Archive for the 'competition' Category

Aug 09 2007

Return to Shanghai, and a supply/demand paradox

While students and teachers across America settle into their summer routine and look forward to three more weeks of summer vacation, the first week of August marks an unseen exodus of thousands of international students and teachers in countries on every continent. For some reason, international schools all seem to start about two weeks earlier than the post-Labor day start date enjoyed by most public school in the US. Here at Shanghai American school, teachers arrive in droves around the 7th and 8th of August, just in time for our first work day on the 9th.
Shanghai then
My wife and I returned to 95 degree heat from the pleasant 70’s of Seattle last night to begin preparing for our second year at Shanghai American School. In a week SAS will welcome around 2900 students, making it one of the largest international schools in the world. As part of our orientation this morning, our director, Dr. Dennis Larkin, shared a bit of SAS’s 95 year history with the faculty, enlightening many of us to the school’s storied past stretching back to the concession era of Shanghai’s “golden age” when thousands of Westerners made their settlements in the city’s center. 100 years ago Shanghai underwent a renaissance unseen in China’s thousands of years of history. European influence brought the city into the 20th century architecturally, culturally, economically, and perhaps more notoriously in the realm of criminal activity as gangsters took over the city through much of the 20’s and 30’s.

With the large Western presence came a demand for Western schools, thus in 1912 Shanghai American School welcomed its first class of 12 students. By the 20’s enrollment rose to 600, and by the 30’s it approached 1,000. In 1937 China was invaded by Japan, and foreign firms and embassies began nervously moving their people out of Shanghai. By 1939 Shanghai had fallen to the Japanese and the school grounds were occupied by Japanese troops. But with the surrender of the Japanese in 1945, the school was back in operation, albeit for only a short time as a civil war between the Chinese Communist Party and the US backed Nationalists brought violence to the streets of Shanghai once more. By 1950 Beijing had fallen to Mao and the Communists, and SAS was shut down “for good”. Its doors would remained closed for 30 years until 1980, when Mao had died and Deng Xiaoping had ushered in the era of “Reform and Opening”, a euphemism for westernization. Once again SAS opened for business.Shanghai American School now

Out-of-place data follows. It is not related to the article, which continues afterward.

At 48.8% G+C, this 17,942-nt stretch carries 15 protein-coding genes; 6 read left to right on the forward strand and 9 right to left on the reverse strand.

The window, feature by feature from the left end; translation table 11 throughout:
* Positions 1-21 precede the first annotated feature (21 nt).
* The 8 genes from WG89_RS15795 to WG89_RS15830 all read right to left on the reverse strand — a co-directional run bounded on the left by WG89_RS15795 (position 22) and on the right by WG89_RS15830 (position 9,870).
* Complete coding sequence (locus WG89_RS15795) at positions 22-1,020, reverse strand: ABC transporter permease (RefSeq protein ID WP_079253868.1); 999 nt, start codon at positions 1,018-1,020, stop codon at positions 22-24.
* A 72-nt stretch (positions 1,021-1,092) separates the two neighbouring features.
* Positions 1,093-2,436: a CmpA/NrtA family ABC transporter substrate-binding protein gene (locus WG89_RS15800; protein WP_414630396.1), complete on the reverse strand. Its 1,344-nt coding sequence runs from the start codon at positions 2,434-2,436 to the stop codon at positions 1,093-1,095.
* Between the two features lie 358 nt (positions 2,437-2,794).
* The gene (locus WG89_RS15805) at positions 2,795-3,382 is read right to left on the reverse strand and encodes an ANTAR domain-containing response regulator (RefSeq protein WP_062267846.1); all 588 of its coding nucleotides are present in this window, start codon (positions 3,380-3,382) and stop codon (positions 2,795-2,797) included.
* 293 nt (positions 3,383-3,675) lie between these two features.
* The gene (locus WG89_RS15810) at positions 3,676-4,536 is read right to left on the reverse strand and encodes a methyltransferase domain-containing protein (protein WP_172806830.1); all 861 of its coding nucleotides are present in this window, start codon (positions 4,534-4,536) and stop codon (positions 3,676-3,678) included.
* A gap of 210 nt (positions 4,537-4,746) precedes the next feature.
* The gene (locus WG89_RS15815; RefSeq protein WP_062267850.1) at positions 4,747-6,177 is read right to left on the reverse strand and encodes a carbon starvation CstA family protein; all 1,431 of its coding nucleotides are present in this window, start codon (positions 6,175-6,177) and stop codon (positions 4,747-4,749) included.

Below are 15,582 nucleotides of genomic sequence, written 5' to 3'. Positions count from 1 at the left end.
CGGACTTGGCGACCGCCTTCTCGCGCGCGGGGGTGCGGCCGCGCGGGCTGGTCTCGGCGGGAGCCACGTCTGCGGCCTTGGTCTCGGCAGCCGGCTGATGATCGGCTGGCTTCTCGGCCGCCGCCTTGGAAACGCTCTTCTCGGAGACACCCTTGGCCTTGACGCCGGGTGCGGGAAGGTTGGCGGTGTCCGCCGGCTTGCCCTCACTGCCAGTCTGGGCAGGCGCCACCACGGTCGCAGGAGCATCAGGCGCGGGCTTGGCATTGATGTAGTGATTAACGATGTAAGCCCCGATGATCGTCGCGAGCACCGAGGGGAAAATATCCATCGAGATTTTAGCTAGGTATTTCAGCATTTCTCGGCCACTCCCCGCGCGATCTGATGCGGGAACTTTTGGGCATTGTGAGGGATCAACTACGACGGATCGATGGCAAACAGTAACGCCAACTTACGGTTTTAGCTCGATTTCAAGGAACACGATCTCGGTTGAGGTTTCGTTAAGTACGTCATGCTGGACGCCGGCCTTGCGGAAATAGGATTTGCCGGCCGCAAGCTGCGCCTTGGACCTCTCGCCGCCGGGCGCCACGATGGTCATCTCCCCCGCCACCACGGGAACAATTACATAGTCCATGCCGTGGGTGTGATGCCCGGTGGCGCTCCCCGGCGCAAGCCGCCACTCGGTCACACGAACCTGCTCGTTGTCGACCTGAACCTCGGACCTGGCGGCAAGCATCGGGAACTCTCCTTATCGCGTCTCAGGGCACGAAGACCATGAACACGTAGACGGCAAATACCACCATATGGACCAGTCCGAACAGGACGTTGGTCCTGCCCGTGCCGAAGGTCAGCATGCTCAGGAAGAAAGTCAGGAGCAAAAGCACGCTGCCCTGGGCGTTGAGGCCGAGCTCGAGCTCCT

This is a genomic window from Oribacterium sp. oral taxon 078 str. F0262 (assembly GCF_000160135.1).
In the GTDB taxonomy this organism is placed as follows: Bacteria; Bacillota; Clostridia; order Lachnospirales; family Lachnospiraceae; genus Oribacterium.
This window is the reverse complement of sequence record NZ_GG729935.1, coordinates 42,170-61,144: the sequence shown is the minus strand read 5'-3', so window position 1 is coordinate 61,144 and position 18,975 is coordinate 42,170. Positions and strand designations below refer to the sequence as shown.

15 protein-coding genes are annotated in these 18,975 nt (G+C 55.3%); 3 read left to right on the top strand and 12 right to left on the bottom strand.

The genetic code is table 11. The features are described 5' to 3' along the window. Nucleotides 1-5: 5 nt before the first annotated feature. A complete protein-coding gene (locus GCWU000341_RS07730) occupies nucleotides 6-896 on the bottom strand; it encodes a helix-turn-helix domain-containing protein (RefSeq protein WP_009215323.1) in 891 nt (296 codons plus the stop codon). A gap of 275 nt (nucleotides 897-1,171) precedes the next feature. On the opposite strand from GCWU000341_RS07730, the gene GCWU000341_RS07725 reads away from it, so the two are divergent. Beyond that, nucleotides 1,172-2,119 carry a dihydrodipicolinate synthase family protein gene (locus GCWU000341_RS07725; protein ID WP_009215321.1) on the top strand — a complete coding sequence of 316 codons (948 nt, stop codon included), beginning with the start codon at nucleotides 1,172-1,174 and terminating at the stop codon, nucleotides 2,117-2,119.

In the 27 years since the school’s rebirth, the student body has grown from the seven children of American diplomats to 2,900 students from over 50 countries. In the last five years alone the student body has nearly doubled in size, as the school has added a second campus and countless new buildings to serve the growing population of foreigners in Shanghai. Over the same 27 years, around ten other international schools have opened in Shanghai, some with two or three campuses spread across the vast city, several serving over 1000 students also from scores of foreign countries. What impact has the opening and expansion of SAS and other international schools had on tuition paid by foreign students in Shanghai? You may think that with so many schools competing to attract students, each school would have to lower its fees in order to attract students away from its competitors. Well, you’d be wrong. SAS increased its tuition fees by 10% this year, bringing a year’s tuition to around $22,000. Its competitors charge something in the same ballpark, meaning a year of schooling at any of Shanghai’s international schools will cost a family more than a year’s tuition at most state universities in the US.

Discussion Questions:

So, what does all this history and data have to do with economics? Here’s a simple supply and demand question for you. In 1980, international schools in Shanghai had room for, let’s say 20 students total. I am not sure, but I’d guess tuition in 1980 probably ran around $2,000. Today, there are somewhere around 10 international schools with room for probably around 10,000 students, and the average tuition is somewhere in the realm of $20,000.

  1. How would an economist explain the 1,000% increase in tuition over the last 27 years, given the fact that today international schools in Shanghai have the capacity to serve 500 times as many students as they could in 1980?
  2. Could you draw a supply and demand diagram illustrating the changes that have occurred since 1980 in the market for international education in Shanghai?
  3. Let’s be honest, $22,000 is a lot of money for a year of school. What would have to happen in the market for international education in Shanghai for the tuition fees to go down? Identify two scenarios that would result in a tuition decrease. Illustrate these scenarios on your diagram.

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